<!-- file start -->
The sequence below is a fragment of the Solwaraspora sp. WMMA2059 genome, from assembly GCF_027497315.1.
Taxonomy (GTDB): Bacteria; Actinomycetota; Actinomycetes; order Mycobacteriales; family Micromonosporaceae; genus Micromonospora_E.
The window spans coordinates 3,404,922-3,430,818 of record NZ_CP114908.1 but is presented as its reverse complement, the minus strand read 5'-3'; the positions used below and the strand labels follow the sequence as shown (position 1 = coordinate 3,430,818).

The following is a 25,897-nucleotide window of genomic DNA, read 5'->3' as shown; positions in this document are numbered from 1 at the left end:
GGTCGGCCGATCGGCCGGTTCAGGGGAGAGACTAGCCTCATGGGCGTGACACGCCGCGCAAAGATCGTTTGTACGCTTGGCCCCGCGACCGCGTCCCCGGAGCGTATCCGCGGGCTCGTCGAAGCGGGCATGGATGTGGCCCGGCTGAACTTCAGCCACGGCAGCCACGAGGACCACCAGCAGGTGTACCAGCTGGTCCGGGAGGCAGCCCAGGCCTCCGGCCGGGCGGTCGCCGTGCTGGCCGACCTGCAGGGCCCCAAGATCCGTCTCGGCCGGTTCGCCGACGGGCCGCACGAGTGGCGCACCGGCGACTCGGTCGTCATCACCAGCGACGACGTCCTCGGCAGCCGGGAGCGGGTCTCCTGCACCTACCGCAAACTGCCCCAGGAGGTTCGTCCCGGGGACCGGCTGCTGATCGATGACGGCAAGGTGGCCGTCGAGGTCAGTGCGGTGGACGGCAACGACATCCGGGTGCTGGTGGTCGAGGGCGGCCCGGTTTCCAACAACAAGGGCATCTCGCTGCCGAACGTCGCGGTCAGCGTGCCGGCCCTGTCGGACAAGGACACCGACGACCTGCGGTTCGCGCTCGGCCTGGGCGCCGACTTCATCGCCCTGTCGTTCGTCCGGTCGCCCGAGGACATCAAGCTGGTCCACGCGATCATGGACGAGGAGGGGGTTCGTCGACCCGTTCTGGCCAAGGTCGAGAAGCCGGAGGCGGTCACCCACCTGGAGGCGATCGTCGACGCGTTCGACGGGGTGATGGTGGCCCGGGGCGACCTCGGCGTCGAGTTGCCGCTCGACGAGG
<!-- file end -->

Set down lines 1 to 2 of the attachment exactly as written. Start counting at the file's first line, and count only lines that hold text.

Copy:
The sequence below is a fragment of the Solwaraspora sp. WMMA2059 genome, from assembly GCF_027497315.1.
Taxonomy (GTDB): Bacteria; Actinomycetota; Actinomycetes; order Mycobacteriales; family Micromonosporaceae; genus Micromonospora_E.